Sitting as a health risk - new findings
There's been a lot going on in the world of exercise and health science in recent days. In an early post of ours, we reported on a study that looked at exercise and sedentary time in subjects in terms of mortality. Now here are some new findings!
Sitting is the position in which adults spend the most time, especially in the "home office - time" and the cold temperatures outside, this is amplified even more. In a study by Firstbeat, it was shown that due to the Corona crisis, the number of very inactive workdays - under 1000 steps - have quadrupled.
The consequence of long periods of sitting and little movement is usually tension and musculoskeletal problems in the short term. From a long-term perspective, studies have shown that there is a link between sitting and mortality. People with a high proportion of sitting have an increased risk of early mortality.
In one of our videos, we introduced you to a study that examined how much exercise needs to be done to counteract the negative effects of sitting for eight hours. The researchers concluded that 60-75 minutes of moderate activity is necessary to avoid the negative consequences of sitting.
This study, however, is based on data that was not measured, but stated retrospectively by the test persons. In general, we tend to estimate sitting periods as less long as well as overestimating the amount of active movement. Therefore, the study has now been repeated - with objectively measured data from pedometers. The results are encouraging!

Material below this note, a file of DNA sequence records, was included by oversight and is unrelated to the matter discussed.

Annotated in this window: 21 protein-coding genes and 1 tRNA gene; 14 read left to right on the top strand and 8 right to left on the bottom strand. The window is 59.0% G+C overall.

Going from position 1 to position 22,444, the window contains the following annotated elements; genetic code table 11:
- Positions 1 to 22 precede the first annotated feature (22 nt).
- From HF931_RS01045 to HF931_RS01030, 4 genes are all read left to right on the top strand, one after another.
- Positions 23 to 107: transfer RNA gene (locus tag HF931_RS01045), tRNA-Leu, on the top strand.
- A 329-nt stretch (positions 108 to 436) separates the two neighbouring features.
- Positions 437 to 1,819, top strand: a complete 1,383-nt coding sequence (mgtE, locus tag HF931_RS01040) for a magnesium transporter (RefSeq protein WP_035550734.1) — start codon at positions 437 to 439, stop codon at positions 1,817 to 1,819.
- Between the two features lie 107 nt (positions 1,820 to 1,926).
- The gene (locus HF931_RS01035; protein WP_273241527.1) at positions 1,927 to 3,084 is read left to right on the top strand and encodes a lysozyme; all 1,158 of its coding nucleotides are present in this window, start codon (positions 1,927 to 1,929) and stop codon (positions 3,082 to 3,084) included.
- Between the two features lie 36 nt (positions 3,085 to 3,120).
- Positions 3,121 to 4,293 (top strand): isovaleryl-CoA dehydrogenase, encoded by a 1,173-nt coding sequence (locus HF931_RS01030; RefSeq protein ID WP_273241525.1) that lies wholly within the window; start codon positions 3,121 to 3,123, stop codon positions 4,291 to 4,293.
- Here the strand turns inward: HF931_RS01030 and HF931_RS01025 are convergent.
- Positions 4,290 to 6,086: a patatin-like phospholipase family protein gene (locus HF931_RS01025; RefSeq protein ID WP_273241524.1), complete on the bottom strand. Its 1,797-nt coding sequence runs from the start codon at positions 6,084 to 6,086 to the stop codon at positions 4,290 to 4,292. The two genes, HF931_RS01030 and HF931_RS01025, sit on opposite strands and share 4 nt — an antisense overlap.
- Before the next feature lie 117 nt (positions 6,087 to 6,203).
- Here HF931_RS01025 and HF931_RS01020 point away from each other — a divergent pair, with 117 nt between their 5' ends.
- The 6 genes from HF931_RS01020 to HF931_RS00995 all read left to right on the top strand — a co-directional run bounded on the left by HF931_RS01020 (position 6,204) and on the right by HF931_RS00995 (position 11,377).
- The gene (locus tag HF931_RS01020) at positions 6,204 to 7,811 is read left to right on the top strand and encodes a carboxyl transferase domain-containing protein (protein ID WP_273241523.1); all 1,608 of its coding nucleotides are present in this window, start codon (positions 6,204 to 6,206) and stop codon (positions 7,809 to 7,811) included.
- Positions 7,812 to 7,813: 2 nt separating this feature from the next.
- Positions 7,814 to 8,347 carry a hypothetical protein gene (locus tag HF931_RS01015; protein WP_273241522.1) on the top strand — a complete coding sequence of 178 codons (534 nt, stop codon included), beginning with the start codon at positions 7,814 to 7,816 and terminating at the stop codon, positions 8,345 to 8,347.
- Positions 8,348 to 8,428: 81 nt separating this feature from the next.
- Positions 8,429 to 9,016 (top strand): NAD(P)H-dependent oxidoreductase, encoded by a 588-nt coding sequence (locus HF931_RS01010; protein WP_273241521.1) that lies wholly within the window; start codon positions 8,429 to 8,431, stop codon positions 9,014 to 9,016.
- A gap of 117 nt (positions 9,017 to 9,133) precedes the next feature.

The meta-analysis included 9 studies with a total of 50 000 middle-aged women and men. The study describes that most of the subjects sat for an average of 10 hours per day, many hardly moved and if they did, they usually walked for 2-3 minutes at a time. Subsequently, death statistics of the subjects were retrospectively reviewed, approximately 12 years later, thus linking lifestyle to lifespan. The results show that the third of the subjects who had the most sitting time and the least exercise time had a 260% higher probability of dying prematurely compared to those subjects who had the most exercise and the least sitting time. Factors such as smoking and obesity that would influence the results were controlled for.
People in the middle third of activity - moderate exercise of about 11 minutes a day - were less likely to die prematurely than subjects who exercised less, even though they were also in the most sedentary group.
In conclusion, the study's researchers emphasize that the sweet spot for exercise and longevity is about 35 minutes of moderate exercise (e.g., brisk walking) per day. This duration leads to the greatest statistical improvement in longevity, no matter how many hours you sat.
35 Minutes - is an Active Lunch and a Good Morning Show 😉
See you at practice!